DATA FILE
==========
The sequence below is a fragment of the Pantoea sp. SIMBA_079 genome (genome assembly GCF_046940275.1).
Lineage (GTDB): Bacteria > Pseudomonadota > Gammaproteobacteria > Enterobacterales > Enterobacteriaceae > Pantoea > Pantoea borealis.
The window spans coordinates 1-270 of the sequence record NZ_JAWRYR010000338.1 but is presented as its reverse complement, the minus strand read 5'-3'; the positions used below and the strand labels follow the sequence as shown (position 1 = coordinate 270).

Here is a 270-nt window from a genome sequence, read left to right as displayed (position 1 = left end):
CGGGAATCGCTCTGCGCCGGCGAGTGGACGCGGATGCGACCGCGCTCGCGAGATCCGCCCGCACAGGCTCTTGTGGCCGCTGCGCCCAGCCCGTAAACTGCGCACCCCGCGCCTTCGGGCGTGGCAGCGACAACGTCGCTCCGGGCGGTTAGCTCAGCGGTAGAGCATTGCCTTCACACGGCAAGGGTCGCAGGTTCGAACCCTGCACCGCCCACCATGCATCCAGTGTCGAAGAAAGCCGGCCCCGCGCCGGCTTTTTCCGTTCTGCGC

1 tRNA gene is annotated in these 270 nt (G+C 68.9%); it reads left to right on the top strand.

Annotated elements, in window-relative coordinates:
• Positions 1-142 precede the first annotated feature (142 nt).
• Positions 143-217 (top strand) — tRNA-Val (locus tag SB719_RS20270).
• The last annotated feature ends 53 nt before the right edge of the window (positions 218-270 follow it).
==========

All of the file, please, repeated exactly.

The sequence below is a fragment of the Pantoea sp. SIMBA_079 genome (genome assembly GCF_046940275.1).
Lineage (GTDB): Bacteria > Pseudomonadota > Gammaproteobacteria > Enterobacterales > Enterobacteriaceae > Pantoea > Pantoea borealis.
The window spans coordinates 1-270 of the sequence record NZ_JAWRYR010000338.1 but is presented as its reverse complement, the minus strand read 5'-3'; the positions used below and the strand labels follow the sequence as shown (position 1 = coordinate 270).

Here is a 270-nt window from a genome sequence, read left to right as displayed (position 1 = left end):
CGGGAATCGCTCTGCGCCGGCGAGTGGACGCGGATGCGACCGCGCTCGCGAGATCCGCCCGCACAGGCTCTTGTGGCCGCTGCGCCCAGCCCGTAAACTGCGCACCCCGCGCCTTCGGGCGTGGCAGCGACAACGTCGCTCCGGGCGGTTAGCTCAGCGGTAGAGCATTGCCTTCACACGGCAAGGGTCGCAGGTTCGAACCCTGCACCGCCCACCATGCATCCAGTGTCGAAGAAAGCCGGCCCCGCGCCGGCTTTTTCCGTTCTGCGC

1 tRNA gene is annotated in these 270 nt (G+C 68.9%); it reads left to right on the top strand.

Annotated elements, in window-relative coordinates:
• Positions 1-142 precede the first annotated feature (142 nt).
• Positions 143-217 (top strand) — tRNA-Val (locus tag SB719_RS20270).
• The last annotated feature ends 53 nt before the right edge of the window (positions 218-270 follow it).